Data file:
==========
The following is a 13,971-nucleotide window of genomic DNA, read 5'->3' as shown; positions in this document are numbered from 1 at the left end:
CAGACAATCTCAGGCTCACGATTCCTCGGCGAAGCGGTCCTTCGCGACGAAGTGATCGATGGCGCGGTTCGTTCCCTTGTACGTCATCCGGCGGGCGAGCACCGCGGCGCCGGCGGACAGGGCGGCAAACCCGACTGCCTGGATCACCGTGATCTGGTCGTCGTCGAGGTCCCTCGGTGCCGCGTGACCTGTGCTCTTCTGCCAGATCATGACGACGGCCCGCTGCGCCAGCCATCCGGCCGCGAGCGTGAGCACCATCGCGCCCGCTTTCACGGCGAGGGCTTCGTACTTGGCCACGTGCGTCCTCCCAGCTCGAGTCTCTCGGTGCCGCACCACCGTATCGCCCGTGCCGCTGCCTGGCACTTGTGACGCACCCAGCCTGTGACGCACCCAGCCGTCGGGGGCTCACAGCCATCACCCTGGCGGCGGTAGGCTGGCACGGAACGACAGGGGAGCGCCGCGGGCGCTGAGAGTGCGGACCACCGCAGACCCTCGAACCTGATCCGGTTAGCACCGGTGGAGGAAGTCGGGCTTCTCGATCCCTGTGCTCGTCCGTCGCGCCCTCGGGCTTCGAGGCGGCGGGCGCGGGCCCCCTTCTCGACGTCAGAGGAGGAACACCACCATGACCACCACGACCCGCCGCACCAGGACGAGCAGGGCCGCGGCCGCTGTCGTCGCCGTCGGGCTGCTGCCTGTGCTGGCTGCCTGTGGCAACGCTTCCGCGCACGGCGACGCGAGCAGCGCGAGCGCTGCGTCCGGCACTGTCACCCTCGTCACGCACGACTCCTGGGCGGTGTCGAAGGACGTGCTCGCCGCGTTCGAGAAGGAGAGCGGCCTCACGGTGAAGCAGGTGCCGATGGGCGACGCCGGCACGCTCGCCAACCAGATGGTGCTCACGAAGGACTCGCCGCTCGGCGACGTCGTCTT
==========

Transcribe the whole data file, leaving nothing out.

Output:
The following is a 13,971-nucleotide window of genomic DNA, read 5'->3' as shown; positions in this document are numbered from 1 at the left end:
CAGACAATCTCAGGCTCACGATTCCTCGGCGAAGCGGTCCTTCGCGACGAAGTGATCGATGGCGCGGTTCGTTCCCTTGTACGTCATCCGGCGGGCGAGCACCGCGGCGCCGGCGGACAGGGCGGCAAACCCGACTGCCTGGATCACCGTGATCTGGTCGTCGTCGAGGTCCCTCGGTGCCGCGTGACCTGTGCTCTTCTGCCAGATCATGACGACGGCCCGCTGCGCCAGCCATCCGGCCGCGAGCGTGAGCACCATCGCGCCCGCTTTCACGGCGAGGGCTTCGTACTTGGCCACGTGCGTCCTCCCAGCTCGAGTCTCTCGGTGCCGCACCACCGTATCGCCCGTGCCGCTGCCTGGCACTTGTGACGCACCCAGCCTGTGACGCACCCAGCCGTCGGGGGCTCACAGCCATCACCCTGGCGGCGGTAGGCTGGCACGGAACGACAGGGGAGCGCCGCGGGCGCTGAGAGTGCGGACCACCGCAGACCCTCGAACCTGATCCGGTTAGCACCGGTGGAGGAAGTCGGGCTTCTCGATCCCTGTGCTCGTCCGTCGCGCCCTCGGGCTTCGAGGCGGCGGGCGCGGGCCCCCTTCTCGACGTCAGAGGAGGAACACCACCATGACCACCACGACCCGCCGCACCAGGACGAGCAGGGCCGCGGCCGCTGTCGTCGCCGTCGGGCTGCTGCCTGTGCTGGCTGCCTGTGGCAACGCTTCCGCGCACGGCGACGCGAGCAGCGCGAGCGCTGCGTCCGGCACTGTCACCCTCGTCACGCACGACTCCTGGGCGGTGTCGAAGGACGTGCTCGCCGCGTTCGAGAAGGAGAGCGGCCTCACGGTGAAGCAGGTGCCGATGGGCGACGCCGGCACGCTCGCCAACCAGATGGTGCTCACGAAGGACTCGCCGCTCGGCGACGTCGTCTT